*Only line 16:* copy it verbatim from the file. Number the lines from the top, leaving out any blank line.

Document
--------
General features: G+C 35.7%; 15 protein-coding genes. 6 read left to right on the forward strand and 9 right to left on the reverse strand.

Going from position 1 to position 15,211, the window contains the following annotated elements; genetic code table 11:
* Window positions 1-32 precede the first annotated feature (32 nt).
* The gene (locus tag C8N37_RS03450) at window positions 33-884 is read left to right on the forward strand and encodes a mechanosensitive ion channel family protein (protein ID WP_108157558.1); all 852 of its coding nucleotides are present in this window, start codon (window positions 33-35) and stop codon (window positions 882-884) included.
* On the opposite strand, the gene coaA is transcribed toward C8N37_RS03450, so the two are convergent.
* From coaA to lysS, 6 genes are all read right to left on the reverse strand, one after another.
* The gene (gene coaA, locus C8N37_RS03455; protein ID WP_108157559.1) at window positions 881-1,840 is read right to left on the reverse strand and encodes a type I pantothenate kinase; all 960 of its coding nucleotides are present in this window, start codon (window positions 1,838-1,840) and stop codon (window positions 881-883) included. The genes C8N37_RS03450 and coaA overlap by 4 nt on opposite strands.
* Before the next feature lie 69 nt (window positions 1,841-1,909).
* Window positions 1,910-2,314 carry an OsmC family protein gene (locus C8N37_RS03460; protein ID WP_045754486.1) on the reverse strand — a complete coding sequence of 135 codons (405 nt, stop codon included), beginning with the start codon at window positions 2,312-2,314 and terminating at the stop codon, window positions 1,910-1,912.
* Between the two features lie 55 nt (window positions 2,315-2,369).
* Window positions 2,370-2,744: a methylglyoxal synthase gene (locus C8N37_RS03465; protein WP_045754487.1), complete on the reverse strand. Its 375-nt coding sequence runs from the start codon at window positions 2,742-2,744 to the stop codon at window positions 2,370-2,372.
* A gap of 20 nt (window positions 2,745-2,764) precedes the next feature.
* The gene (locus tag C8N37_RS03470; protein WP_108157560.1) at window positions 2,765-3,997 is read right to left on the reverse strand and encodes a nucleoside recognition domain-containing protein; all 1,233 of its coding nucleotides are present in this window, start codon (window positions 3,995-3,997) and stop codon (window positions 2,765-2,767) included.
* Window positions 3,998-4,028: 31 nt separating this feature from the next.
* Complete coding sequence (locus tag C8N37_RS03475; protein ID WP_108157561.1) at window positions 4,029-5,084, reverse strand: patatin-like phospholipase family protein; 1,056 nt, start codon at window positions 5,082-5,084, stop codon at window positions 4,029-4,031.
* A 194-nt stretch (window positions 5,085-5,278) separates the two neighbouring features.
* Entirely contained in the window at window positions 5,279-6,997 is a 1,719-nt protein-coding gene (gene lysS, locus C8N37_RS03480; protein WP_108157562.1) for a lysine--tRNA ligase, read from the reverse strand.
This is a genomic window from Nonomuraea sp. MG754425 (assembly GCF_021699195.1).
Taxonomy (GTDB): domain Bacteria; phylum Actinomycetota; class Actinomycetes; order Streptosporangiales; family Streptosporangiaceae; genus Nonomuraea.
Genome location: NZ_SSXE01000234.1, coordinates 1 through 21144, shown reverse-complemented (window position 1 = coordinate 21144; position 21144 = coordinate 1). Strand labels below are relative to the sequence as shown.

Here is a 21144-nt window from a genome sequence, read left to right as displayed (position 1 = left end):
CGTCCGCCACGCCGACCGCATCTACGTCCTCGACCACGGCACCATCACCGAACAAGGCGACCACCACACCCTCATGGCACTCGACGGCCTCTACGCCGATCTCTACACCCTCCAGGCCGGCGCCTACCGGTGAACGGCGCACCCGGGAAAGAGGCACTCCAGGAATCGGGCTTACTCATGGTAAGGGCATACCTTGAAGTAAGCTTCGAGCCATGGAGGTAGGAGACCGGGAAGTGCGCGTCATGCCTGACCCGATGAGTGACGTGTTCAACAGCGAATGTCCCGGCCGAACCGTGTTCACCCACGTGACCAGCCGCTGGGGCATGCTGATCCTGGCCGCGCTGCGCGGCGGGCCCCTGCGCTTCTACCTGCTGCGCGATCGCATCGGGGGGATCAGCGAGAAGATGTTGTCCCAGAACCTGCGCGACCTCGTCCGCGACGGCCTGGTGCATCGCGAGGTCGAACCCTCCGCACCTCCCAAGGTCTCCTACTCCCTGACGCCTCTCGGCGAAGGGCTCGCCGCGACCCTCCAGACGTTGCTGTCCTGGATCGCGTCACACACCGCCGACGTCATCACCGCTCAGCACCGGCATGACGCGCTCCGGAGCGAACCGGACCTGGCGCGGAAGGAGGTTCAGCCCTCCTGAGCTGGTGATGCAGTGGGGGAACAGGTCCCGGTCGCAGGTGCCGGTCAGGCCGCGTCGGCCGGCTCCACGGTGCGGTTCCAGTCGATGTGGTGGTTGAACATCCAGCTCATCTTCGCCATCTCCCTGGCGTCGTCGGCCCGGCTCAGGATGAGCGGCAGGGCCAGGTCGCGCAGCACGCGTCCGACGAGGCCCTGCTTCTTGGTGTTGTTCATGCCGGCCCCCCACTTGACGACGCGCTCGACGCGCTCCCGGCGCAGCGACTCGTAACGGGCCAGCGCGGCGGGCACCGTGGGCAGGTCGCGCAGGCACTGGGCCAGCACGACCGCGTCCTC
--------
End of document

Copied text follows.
* A 194-nt stretch (window positions 5,085-5,278) separates the two neighbouring features.